About a month ago, I was checking my stats for my website through Google Analytics and everything had been going just fine over the past couple of months, but one day my site visitors and pageviews took a dive, like a 60% dive in visitors.
I realize that from day to day things can change on the Internet, so I didn’t think too much about it on the first couple of days; I wanted to wait to see if things were going bounce. Well, they didn’t matter of fact it seemed like it was just getting worse. And getting traffic to your site is the life blood of the site; it’s what keeps my site alive, it allows me to offer my services, keep my hosting and pay for products to review. Having traffic drop-off like that— you need to be watching it; and I was…
So, I got to investigating, Google searching, checking things on my site, like performance and posts and ad placements; all kind of things. Well, after about two weeks of really nothing I went back to my analytics, did some comparisons and found that Google seems to be the one with not giving me my normal traffic. Normally, Google was my highest referring site… not as much anymore.
Dashing over to the Google help forums, I did a quick search but didn’t find anything that matched my exact issue. But after submitting a case, I found that Google had updated their algorithm in January. Here’s the update posted by Matt Cutts.
|…As we’ve mentioned previously, we’ve heard complaints from users that if they click on a result and it’s difficult to find the actual content, they aren’t happy with the experience. Rather than scrolling down the page past a slew of ads, users want to see content right away. So sites that don’t have much content “above-the-fold” can be affected by this change. If you click on a website and the part of the website you see first either doesn’t have a lot of visible content above-the-fold or dedicates a large fraction of the site’s initial screen real estate to ads, that’s not a very good user experience. Such sites may not rank as highly going forward…|
The gist of this update is that Google wants the meat and potatoes of the information. They don’t want publishers making the readers scroll to see information about what the reader was searching for. Google doesn’t want to have publishers having ads in the top of the website or anywhere the person doing the search has to see the advertisements before the content…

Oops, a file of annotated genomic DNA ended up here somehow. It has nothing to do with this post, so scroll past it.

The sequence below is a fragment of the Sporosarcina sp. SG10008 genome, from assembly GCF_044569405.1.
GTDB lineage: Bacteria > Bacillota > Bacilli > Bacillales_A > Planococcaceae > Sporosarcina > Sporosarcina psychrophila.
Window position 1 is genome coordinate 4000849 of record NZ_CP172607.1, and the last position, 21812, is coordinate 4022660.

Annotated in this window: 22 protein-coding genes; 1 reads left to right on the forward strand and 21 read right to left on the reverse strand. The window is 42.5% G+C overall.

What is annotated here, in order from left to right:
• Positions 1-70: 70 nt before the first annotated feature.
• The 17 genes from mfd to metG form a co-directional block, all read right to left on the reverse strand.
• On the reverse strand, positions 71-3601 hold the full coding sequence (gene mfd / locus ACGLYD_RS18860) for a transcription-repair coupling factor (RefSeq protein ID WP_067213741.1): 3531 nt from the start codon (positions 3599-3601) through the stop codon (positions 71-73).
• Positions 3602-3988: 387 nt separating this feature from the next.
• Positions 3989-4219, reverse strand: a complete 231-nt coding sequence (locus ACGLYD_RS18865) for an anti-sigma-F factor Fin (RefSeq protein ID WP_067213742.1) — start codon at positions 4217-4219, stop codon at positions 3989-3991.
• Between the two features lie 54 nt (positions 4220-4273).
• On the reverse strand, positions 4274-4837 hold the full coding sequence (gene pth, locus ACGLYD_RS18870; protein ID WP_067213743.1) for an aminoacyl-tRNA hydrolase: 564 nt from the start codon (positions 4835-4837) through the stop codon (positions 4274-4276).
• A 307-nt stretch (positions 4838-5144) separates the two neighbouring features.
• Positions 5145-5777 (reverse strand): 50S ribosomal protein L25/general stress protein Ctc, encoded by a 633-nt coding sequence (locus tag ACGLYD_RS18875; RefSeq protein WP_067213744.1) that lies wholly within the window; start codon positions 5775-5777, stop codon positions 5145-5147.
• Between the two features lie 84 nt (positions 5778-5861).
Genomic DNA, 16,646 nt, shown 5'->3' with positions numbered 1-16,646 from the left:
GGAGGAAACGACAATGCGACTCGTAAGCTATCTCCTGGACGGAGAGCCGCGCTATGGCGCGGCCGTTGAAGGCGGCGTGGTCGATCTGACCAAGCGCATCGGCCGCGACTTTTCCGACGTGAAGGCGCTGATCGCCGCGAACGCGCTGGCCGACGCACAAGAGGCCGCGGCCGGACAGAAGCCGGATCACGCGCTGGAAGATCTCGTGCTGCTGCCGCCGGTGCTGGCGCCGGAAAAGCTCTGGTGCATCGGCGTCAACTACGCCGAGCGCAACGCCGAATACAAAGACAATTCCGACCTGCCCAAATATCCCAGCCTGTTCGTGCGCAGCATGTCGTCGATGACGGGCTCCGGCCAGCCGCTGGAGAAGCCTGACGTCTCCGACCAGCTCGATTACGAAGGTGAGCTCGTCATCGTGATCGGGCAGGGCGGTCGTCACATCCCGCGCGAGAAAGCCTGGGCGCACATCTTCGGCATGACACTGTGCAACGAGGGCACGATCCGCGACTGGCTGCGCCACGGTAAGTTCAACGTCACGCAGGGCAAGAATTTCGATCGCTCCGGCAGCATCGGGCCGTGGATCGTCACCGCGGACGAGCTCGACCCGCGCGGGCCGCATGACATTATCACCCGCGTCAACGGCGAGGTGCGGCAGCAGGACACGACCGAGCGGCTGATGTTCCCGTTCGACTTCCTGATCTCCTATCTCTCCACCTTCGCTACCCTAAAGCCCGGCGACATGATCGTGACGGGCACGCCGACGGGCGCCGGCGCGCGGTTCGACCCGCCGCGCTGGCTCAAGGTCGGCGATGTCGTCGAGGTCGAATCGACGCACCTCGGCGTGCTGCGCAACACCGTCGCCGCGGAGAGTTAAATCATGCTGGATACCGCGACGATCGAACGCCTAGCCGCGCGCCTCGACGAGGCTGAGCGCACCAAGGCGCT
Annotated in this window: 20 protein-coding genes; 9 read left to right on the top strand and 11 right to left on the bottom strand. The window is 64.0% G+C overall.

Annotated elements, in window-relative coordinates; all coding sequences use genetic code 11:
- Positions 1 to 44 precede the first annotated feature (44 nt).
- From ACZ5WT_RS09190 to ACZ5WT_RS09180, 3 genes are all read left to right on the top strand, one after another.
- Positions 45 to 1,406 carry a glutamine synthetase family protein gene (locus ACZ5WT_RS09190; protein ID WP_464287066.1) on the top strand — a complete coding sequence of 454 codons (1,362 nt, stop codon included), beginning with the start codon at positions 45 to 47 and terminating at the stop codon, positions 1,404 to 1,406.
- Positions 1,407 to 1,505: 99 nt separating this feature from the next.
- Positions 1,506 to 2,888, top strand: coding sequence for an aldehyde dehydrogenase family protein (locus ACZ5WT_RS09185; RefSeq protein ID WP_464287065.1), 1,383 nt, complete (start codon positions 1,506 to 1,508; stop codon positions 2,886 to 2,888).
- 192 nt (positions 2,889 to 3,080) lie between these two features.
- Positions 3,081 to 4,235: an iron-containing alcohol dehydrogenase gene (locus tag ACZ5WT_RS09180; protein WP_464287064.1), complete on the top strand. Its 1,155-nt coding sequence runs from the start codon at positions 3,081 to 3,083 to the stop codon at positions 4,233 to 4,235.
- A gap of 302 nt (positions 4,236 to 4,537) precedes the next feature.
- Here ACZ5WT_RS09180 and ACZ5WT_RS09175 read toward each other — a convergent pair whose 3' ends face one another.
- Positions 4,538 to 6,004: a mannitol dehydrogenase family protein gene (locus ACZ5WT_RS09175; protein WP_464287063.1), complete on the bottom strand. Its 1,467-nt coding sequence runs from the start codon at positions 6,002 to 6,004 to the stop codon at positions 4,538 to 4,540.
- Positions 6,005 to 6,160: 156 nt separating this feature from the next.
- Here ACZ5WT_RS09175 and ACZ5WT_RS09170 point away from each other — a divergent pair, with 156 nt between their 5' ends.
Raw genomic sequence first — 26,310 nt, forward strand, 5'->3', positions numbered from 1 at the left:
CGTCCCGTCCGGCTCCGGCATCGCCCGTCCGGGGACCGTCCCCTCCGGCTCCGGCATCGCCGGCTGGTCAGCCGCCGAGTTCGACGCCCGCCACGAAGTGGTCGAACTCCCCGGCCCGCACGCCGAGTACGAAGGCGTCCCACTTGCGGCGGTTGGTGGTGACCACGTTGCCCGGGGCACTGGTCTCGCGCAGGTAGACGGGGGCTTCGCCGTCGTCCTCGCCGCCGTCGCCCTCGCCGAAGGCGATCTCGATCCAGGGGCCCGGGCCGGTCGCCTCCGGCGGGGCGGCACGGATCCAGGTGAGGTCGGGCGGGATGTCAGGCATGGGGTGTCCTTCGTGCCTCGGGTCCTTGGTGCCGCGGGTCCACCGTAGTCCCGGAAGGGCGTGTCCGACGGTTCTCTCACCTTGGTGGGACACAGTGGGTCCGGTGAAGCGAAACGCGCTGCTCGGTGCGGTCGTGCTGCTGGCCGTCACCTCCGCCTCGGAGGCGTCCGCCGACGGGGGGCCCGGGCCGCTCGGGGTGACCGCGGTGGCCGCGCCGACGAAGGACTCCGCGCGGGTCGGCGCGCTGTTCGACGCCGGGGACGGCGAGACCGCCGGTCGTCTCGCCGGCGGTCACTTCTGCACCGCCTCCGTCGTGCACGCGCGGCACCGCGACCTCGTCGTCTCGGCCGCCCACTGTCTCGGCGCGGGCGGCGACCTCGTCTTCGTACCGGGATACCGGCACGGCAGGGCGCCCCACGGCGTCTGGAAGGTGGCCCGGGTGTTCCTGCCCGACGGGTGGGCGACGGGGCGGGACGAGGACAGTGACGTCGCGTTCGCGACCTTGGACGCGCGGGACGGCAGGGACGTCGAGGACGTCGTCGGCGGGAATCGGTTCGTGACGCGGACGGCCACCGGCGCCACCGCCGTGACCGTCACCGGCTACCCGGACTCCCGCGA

This is funny because if you follow the Google adsense recommendations on advertisement placement; it tells you to place the advertisements on the top of the page and on the right, or above the content. What I take away from this is that every website that did what Google said to do is being punished now.
They refer to making sure the advertisements the person doing the searching doesn’t see ads in the top ‘fold’ of the website… and what exactly the dimensions of this ‘fold’ is, I don’t know; apparently no one else knows either.
It has a lot of users upset with Google for being hypocritical on how they setup the rules… It seems that Google can place their ads anywhere, but now websites and bloggers are now being held to a higher standard. And there’s not really a lot of people happy with Matt…
And Matt was also a bit of a shining star hero when he stepped in to help an adsense user, he knew, to help him get his AdSense account reinstated after it had been banned; which is almost impossible to do. Reading this thread you would have to say a lot of people displeased about that because of Adsense’s controversial ‘click fraud‘ detection… Pointing out the amount of complaints against Google and their complaints handling process; essentially there’s not one that has any respect for the publisher. Or does everyone need to file a lawsuit against Google to change their procedures on how they handle ad publishers?
Basically, it seems Google changes the rule to the game and people who are trying to play the game right; writing all their own articles, doing the best they can are being punished. There’s got to be a better way to deal with the people who work with Google. Making these kinds of changes can literally break the back of a struggling website or blog.
Larry Henry Jr.
…via Dragon NaturallySpeaking 11